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Investing Overseas: FBAR Reporting 101

Posted on in Tax Rants

International investment is becoming easier and easier, so long as you have available funds. 

Advancements in technology, as well as the decreasing significance of language barriers and restrictive politics has made it possible for U.S. interests to invest overseas, even if the capital outlay is not massive. 

But the U.S. reporting rules are strict, and compliance essential.  Here’s what you need to know about reporting requirements prior to undertaking even a minimal foreign investment project. 

FBAR Reporting

In February of 2007, the Internal Revenue Service issued a news release outlining the reporting requirements for foreign financial accounts held by U.S. taxpayers under the Bank Secrecy Act of 1970 (BSA).    

The BSA requires U.S. persons having a financial interest in, or signature authority over, one or more foreign bank accounts, brokerage accounts, mutual funds, or unit trusts to report the value of and location of the accounts to the Financial Crimes Enforcement Network (FinCEN) of the Treasury Department.  Such persons are to use the Foreign Bank Account Reporting form or FBAR.  The government objective is to identify U.S. persons who may be using foreign financial accounts to facilitate tax evasion, embezzlement, drug trafficking, and terrorism, among other criminal activities. 

So long as the aggregate value of all foreign financial accounts exceeds $10,000 at any time during the calendar year, a U.S. person who has a financial interest in or other authority over such financial accounts is required to report this information on the FBAR using the BSA online e-filing system.  

But who is considered a “U.S. person”?   What is considered a “foreign country”? 

A U.S. person is either a citizen or resident of the United States or any domestic legal entity such as a partnership, corporation, estate, or trust.  A “foreign country” includes all geographical areas outside the United States, Puerto Rico, the North Mariana Islands, and the territories and possessions of the United States including Guam, American Samoa, and the U.S. Virgin Islands.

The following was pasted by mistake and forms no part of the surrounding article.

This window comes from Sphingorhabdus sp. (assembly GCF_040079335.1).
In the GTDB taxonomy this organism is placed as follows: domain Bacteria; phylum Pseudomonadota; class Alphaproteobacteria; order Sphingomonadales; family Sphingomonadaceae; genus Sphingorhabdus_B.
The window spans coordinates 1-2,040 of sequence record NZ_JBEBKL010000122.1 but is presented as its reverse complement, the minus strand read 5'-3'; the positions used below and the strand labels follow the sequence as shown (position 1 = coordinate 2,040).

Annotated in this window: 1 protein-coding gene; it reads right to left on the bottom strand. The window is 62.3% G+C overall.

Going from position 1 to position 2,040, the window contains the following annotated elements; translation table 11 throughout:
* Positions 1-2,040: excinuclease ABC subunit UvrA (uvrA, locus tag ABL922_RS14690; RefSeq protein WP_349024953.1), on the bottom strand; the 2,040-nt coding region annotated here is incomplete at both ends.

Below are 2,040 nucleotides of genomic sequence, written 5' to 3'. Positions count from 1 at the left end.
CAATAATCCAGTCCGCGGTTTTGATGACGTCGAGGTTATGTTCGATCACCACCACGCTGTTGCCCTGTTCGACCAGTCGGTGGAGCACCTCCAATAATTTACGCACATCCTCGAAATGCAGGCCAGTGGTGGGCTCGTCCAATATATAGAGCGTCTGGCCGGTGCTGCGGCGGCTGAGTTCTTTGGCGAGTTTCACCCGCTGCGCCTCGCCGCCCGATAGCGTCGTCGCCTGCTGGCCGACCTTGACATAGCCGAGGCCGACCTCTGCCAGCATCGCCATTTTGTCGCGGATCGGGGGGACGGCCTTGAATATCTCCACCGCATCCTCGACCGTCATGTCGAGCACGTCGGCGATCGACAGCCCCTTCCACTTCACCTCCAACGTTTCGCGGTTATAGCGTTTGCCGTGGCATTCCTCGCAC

Though the FBAR is now required to be filed on April 15th of each year, it does not function as an income tax return and is not used to report taxable income to the IRS.  As such, sometimes overreporting is not such a bad thing.  If you are concerned about whether an account is required to be reported on the FBAR, then it may be worthwhile for you to include the account anyways as a safety measure to avoid penalties.  Consult your tax advisor before making such a decision.

What happens if you don’t file an FBAR?  In other words, if it’s not used for income tax purposes, then what is the exposure? 

If you fail to report the existence of an account on your annual FBAR, then you run the risk of being assessed a civil penalty by the Treasury Department in the range of $25,000 to $100,000 and possible criminal penalties, as well.   Pretty serious stuff. 

FATCA Reporting

In 2010, Congress added §1471 thru §1474 to the Internal Revenue Code (IRC) as part of the Foreign Account Tax Compliance Act, or FATCA. Though §1471-1474 deals with mandatory withholding provisions applicable to non-U.S. financial institutions, the FATCA provisions of this legislation also added §6038D, requiring that “specified persons” and “qualified persons” report information on “specified foreign financial assets” to the U.S. Treasury Department.